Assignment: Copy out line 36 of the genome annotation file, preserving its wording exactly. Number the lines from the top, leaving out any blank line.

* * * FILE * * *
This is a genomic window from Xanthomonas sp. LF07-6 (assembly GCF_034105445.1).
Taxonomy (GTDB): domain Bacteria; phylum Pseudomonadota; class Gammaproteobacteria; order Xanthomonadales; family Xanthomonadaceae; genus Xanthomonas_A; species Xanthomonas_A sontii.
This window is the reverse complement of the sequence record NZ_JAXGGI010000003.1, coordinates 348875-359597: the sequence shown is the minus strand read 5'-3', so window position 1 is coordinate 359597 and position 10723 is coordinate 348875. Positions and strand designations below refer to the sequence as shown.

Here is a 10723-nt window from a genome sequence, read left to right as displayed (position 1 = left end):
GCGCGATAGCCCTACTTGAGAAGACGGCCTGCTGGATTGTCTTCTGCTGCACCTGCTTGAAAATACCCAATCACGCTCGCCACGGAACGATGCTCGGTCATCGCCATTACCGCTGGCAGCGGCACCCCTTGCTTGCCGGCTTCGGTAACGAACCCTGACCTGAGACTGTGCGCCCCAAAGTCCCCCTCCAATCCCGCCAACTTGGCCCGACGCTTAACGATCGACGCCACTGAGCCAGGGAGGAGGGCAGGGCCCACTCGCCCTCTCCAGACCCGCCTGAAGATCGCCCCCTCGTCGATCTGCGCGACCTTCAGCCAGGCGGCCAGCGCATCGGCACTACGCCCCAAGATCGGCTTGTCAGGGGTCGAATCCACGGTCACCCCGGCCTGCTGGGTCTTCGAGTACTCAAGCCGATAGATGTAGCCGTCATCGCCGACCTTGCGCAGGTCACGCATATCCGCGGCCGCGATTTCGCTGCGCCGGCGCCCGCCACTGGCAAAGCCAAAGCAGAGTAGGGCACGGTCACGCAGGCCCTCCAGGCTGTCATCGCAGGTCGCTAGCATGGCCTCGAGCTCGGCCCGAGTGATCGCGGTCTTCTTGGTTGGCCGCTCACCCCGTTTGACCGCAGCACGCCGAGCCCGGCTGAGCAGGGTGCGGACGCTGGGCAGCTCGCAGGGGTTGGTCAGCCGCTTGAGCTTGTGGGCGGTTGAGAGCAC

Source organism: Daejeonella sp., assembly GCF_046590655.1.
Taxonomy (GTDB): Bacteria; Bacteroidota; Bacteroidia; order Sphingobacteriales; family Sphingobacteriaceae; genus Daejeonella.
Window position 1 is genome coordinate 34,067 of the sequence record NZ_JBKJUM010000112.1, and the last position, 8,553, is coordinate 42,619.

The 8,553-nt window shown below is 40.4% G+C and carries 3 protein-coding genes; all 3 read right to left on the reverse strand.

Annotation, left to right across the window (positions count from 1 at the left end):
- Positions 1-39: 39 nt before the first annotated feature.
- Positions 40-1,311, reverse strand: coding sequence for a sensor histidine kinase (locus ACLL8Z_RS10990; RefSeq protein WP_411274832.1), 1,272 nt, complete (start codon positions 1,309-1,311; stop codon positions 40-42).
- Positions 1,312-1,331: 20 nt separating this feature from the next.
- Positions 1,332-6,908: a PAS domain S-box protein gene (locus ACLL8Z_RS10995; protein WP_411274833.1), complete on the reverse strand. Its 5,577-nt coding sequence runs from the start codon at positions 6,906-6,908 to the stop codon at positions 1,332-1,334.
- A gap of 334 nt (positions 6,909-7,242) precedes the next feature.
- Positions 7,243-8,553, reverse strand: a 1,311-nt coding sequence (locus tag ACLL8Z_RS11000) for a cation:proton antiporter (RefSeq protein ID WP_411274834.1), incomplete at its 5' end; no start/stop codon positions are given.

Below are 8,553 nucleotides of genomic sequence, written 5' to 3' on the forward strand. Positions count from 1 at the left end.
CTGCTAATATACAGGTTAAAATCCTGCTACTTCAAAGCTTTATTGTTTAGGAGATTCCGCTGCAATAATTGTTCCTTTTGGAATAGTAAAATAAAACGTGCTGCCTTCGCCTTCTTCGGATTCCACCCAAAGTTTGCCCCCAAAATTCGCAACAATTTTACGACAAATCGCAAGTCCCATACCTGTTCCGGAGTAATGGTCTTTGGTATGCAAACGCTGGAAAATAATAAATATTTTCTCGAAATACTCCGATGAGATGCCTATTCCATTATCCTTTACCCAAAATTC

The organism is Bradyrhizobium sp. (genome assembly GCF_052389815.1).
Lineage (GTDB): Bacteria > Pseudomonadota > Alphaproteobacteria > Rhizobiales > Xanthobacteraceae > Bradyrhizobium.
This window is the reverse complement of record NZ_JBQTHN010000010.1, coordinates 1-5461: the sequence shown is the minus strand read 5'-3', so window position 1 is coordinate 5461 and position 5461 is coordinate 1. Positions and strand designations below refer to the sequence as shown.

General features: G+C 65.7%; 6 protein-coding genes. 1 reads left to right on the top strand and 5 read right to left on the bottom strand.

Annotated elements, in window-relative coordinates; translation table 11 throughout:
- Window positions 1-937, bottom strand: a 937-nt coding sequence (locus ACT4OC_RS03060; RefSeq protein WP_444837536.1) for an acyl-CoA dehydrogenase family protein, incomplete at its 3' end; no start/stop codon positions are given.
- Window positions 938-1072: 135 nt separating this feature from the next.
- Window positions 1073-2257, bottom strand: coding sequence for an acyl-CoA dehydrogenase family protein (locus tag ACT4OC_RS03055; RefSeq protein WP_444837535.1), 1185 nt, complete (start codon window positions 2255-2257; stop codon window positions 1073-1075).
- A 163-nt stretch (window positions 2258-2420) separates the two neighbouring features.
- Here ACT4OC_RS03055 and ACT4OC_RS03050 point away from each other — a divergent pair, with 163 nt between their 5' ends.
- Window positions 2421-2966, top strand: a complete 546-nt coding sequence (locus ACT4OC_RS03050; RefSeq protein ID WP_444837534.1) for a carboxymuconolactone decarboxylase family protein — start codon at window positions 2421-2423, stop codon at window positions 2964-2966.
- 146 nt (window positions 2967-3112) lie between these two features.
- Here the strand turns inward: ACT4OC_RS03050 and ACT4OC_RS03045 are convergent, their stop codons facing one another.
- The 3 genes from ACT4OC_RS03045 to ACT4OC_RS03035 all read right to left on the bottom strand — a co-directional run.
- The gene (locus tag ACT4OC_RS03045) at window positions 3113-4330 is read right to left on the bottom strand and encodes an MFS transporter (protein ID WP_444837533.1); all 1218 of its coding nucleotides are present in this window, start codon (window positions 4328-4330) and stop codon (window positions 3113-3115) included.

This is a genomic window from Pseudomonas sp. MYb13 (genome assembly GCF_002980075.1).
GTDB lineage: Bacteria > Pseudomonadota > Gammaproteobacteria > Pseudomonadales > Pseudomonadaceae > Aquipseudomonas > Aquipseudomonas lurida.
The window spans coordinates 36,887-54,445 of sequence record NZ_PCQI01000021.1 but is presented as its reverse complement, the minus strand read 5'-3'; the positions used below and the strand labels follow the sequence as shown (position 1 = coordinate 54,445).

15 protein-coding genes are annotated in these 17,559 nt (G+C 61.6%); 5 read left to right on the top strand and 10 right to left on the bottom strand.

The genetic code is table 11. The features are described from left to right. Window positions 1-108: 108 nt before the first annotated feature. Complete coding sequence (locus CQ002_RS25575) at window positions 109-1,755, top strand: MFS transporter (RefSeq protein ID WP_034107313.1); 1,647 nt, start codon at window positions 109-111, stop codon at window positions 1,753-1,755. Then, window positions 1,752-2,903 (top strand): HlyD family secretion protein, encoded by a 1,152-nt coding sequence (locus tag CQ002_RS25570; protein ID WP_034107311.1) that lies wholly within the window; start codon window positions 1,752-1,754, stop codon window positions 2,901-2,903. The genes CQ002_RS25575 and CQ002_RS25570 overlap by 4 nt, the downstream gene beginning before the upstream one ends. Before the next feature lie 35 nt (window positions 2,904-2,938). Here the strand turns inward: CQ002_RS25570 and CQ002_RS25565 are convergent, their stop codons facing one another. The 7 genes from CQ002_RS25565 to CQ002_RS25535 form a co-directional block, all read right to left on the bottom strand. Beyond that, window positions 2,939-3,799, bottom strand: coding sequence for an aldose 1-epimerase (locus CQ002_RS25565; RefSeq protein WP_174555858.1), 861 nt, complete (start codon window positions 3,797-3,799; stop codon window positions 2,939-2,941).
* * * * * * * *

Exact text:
The window spans coordinates 36,887-54,445 of sequence record NZ_PCQI01000021.1 but is presented as its reverse complement, the minus strand read 5'-3'; the positions used below and the strand labels follow the sequence as shown (position 1 = coordinate 54,445).